Time for another recipe with ingredients from my CSA offerings: CSA Cranberry Bean Smush
Last week some cranberry beans, also known as shelling beans or, gorlotti beans, or some other names depending on who you ask, showed up in our Bishop’s Orchard CSA share.
Whatever name you give them both the beans and the pods are light beige color that is mottled with a cranberry red streak. I thought they were very pretty to look at, but had no idea what to do with them.
I looked up some recipes that suggested sautéing them with some other ve
getables and serving them as a light summer side dish. Sounded good, but I wanted to make something I could store for later use and I wasn’t so sure how receptive Mike would be to eating what looks like speckled red lima beans. Actually, since I share the CSA with my parents there resemblance to lima beans, which my mom hates, led to her giving me too big bunches of them for just me and Mike.
Being a lover of hummus and other squished bean dips I quickly found a few recipes for cranberry bean “hummus” (side note my sister likes to point out to me all the time that it is not technically hummus if chick peas are not involved, hence the quotations) and took elements from a couple of them to create my own cranberry bean dip. I was intrigued by one recipe that listed a spice called sumuc as one of the ingredients, but sadly several calls and visits to specialty markets left me empty handed and I was in too much of a rush to wait for it to come in by mail order. Though I did order some and plan on experimenting with it at some point. If anyone out there has ever used sumuc, I’d love to know what you did with it. My research made it seem like a very versatile spice that paired well with a number of things.
But back to the cranberry beans. I used the idea from one recipe of incorporating zucchini, which I also happened to have on hand from a neighbors garden and substituted cumin in place of the sumac.
Here is the recipe I came up with:
8 oz. shelled cranberry beans
1/2 of a white onion (I had left over from a previous CSA share)
2 medium sized zucchinis
1/4 cup tahini
2 Tbs. olive oil
3-4 cloves of garlic
1 lemon zested and juiced
salt and pepper to taste
First, I put the shelled beans and roughly chopped onion in a pan and covered it with water. I brought that to a boil and then let it simmer for about 20 minutes.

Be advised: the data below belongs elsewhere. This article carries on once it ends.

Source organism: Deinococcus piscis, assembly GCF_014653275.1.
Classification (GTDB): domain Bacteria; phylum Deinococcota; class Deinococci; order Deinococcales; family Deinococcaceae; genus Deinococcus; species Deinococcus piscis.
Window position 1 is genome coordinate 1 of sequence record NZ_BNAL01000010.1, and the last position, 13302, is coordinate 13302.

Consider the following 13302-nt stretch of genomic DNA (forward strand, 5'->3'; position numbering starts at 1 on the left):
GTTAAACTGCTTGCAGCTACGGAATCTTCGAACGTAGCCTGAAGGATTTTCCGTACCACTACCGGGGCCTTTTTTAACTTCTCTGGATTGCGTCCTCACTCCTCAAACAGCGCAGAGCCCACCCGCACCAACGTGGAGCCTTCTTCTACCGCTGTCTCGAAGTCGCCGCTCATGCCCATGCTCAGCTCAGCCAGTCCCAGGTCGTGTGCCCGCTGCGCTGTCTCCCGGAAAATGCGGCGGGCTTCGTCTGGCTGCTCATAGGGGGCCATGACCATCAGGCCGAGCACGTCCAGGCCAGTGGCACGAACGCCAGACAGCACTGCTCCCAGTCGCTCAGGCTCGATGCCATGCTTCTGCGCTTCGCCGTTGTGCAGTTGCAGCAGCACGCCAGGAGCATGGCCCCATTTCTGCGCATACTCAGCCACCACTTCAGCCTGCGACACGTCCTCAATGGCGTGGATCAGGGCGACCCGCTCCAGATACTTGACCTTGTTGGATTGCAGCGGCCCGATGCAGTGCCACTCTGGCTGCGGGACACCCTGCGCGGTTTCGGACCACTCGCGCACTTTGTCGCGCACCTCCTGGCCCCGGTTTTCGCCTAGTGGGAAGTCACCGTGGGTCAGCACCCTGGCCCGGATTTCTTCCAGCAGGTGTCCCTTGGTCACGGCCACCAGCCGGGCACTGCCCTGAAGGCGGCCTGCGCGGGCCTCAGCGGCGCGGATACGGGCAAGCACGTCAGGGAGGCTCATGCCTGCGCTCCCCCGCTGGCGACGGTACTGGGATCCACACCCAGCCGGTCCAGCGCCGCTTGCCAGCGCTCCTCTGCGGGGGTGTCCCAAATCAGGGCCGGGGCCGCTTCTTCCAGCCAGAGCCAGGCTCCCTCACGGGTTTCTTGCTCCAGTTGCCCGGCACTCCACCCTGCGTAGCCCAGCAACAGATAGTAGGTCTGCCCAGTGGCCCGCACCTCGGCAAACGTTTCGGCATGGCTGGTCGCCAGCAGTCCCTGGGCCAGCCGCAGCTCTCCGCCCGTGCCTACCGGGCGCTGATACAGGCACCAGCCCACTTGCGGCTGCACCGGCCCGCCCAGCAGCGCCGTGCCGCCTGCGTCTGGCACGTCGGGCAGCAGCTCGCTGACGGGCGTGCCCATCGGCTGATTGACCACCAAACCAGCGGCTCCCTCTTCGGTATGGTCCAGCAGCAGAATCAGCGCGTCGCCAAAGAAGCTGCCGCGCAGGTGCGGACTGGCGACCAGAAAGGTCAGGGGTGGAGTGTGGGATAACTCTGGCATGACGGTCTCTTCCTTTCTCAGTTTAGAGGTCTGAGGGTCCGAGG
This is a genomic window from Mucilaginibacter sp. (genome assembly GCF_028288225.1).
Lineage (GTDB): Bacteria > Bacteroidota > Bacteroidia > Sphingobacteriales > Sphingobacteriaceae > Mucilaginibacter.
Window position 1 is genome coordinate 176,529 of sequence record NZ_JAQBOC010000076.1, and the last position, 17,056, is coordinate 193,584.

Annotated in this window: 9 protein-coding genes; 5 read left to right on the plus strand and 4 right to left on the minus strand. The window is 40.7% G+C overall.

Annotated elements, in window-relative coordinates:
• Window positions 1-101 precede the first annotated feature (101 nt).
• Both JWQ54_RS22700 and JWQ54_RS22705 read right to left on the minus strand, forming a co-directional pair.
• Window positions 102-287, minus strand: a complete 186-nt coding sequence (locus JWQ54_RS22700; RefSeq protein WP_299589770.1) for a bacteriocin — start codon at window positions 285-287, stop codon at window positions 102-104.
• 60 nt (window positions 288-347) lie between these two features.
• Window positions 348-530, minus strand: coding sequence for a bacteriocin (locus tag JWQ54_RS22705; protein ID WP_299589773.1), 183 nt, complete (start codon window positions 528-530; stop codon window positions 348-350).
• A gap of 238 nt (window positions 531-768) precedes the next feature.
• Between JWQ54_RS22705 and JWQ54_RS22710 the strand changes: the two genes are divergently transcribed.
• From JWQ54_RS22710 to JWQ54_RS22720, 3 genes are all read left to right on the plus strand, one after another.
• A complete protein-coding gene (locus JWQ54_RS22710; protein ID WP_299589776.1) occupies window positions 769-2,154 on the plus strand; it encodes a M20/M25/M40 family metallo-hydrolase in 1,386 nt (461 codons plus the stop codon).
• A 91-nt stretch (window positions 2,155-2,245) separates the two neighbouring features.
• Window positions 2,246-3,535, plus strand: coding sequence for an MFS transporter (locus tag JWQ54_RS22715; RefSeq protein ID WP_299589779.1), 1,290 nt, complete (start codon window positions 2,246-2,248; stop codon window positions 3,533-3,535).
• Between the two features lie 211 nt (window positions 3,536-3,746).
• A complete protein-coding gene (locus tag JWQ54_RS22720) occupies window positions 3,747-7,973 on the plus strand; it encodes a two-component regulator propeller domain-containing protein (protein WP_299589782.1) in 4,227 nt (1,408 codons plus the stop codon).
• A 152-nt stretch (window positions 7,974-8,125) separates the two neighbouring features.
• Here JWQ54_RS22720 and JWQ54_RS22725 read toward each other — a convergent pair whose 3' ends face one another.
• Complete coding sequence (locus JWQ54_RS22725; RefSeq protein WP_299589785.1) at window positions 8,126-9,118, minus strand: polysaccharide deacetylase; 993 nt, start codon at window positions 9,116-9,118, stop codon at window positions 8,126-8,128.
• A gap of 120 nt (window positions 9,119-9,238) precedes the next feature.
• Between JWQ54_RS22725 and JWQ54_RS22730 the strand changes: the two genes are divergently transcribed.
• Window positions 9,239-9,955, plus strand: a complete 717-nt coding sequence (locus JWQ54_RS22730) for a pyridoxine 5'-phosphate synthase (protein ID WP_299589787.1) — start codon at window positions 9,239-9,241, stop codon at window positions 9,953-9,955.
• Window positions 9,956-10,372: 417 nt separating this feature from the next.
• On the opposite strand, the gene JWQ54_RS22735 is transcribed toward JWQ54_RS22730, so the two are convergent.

While that was going on, I sliced the zucchini in rounds, brushed them with olive oil on both sides, and sautéed them for a few minutes on each side until they were slightly browned.
I strained the beans and onions and removed the zucchini from the pan and put it in the fridge to cool down while I zested my lemon and peeled my garlic.
Then I put the cooked but now cooled beans, onions, and zucchini in my food processer; added the lemon zest and juice, tahini, olive oil and cumin, and processed it until it was smooth and creamy. I added salt and pepper to taste and pulsed it all a few more times.
The Cranberry beans had a nutty richness which was nicely offset by the lighter zucchini flavor. I would say it was a huge success as it introduced me to a new legume and is a recipe I will definitely make again. I probably never would have sought out cranberry beans had they not happened to show up in my CSA. Which is one of the things I like best about the whole CSA experience in general; being introduced to new locally available produce and being pleasantly surprised with what you find. Next time I see cranberry beans at my local farmers’ market, I will likely pick some up and try new ways to enjoy them
I served the CSA Smush with pita chips as an appetizer before a shrimp dish, which was a suggested wine paring during a recent visit to McLaughlin Vineyards. Check back tomorrow for the recipe and my review of the vineyard.